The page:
"Brighton today is a large, jolly, friendly seaside town in Sussex, exactly one hour's journey from London. But in the years between the two wars, behind the Regency terraces and crowded beaches, there was another Brighton of dark alleyways and festering slums. From here, the poison of crime and violence and gang warfare began to spread, until the challenge was taken up by the police. This is a story of that other Brighton - now happily no more."
I've never been to Brighton, so I can't say if it's all sunshine and sandcastles nowadays, but we can all be thankful that writer Graham Greene decided to make use of it for this tale, giving first readers and then cinema audiences a fantastic, cold-hearted villain in the shape of young Pinkie Brown (Richard Attenborough).
The main story begins with a dead man. That man happens to be dead because of a bit of newspaper reporting by Fred Hale (Alan Wheatley). The dead man was also the leader of a local crime gang, which subsequently forces Pinkie to take over the top spot. And it turns out that the reporter has to spend a day in Brighton, allowing Pinkie and his gang members to plot his demise. Things don't go as smoothly as planned, however, and in the days after the crime it becomes clear that Pinkie needs to deal with women who may be able to get him in trouble. One is Ida (Hermione Baddeley), an older woman who knows just how dangerous Brighton can be, and the other is Rose (Carol Marsh), a young, naive woman who inadvertently saw something that could lead the authorities to Pinkie. But wooing her might just keep her from saying anything important to anyone.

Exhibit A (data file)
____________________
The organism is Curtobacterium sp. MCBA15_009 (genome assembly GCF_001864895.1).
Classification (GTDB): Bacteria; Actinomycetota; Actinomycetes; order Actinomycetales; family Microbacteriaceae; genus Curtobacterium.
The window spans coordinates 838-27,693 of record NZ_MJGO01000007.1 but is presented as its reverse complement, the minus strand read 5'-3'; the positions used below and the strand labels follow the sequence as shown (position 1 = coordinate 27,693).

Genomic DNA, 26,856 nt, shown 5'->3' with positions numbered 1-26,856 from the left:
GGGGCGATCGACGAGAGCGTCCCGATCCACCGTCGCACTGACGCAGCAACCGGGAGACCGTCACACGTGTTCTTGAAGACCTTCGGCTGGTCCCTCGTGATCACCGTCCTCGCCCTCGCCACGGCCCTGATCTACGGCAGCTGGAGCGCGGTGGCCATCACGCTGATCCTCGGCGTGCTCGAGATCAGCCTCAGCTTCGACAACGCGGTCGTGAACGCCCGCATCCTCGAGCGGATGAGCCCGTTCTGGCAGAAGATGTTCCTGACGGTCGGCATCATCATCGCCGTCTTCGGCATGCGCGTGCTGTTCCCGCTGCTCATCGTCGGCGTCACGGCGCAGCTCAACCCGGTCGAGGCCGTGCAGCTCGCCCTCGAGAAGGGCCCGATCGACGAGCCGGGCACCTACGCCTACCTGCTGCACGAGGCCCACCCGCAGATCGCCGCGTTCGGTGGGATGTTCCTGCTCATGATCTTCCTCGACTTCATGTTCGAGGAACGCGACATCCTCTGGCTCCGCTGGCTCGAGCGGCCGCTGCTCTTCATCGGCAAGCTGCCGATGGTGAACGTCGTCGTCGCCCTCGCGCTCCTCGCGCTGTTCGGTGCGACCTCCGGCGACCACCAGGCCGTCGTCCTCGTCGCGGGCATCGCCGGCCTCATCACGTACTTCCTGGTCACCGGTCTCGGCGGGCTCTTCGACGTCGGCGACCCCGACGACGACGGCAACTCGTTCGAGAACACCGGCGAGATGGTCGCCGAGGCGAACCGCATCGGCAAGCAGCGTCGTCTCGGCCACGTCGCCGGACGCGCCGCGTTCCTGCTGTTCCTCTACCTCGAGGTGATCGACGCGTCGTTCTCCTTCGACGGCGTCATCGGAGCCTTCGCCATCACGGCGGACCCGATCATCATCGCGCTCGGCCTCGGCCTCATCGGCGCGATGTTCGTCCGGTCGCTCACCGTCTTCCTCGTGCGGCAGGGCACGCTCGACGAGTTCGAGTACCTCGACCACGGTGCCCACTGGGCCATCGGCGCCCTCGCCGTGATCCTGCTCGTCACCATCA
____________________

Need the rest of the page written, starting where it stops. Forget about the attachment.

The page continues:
Director John Boulting does well by the material here (Greene adapted his work for the screen, helped by Terence Rattigan), ensuring that everything feels very British while also feeling as dangerous as anything that audiences may have previously only seen in American movies of the time. Brighton may be an unlikely setting for such skullduggery, but that doesn't ever cross your mind once the movie gets underway.
The casting helps immensely, with Attenborough giving a performance that ranks up there with the best in cinematic villainy. He's just so bloody cold and ruthless, making almost every scene that he's in chilling. Between this movie and 10 Rillington Place, it's amazing to me that he was able to overcome such great performances to also play avuncular characters such as John Hammond and Kris Kringle. He's ably supported by William Hartnell, Nigel Stock, Wylie Watson, and Harcourt Williams, among others, with Hartnell and Watson being two standouts for different reasons - the former is reasonable and very careful, the latter is prone to occasional, costly mistakes. Others also do well in smaller, but no less important roles. Charles Goldner, for example, is Colleoni, another crime boss who could cause some major problems for Pinkie, and Wheatley is constantly nervous as the journalist who looks to have very little time left. Baddeley is good as the brash, determined Ida, but Marsh steals the show as the sweet and innocent Rose. It's Rose who we get to care for, and empathise with, even as she makes some silly decisions under the delusion that love has come into her life.
Not as dark as it could have been, and with some moments that jar simply due to how quaint they seem now (a moment with a man talking to two women sitting in deckchairs feels quite out of place), Brighton Rock is nevertheless a great film, an interesting British noir, and fully deserving of the love it receives. It also features one of the best double-whammy, punch to the gut, endings of any film I can think of. Not just any film from this era. ANY film. Full stop.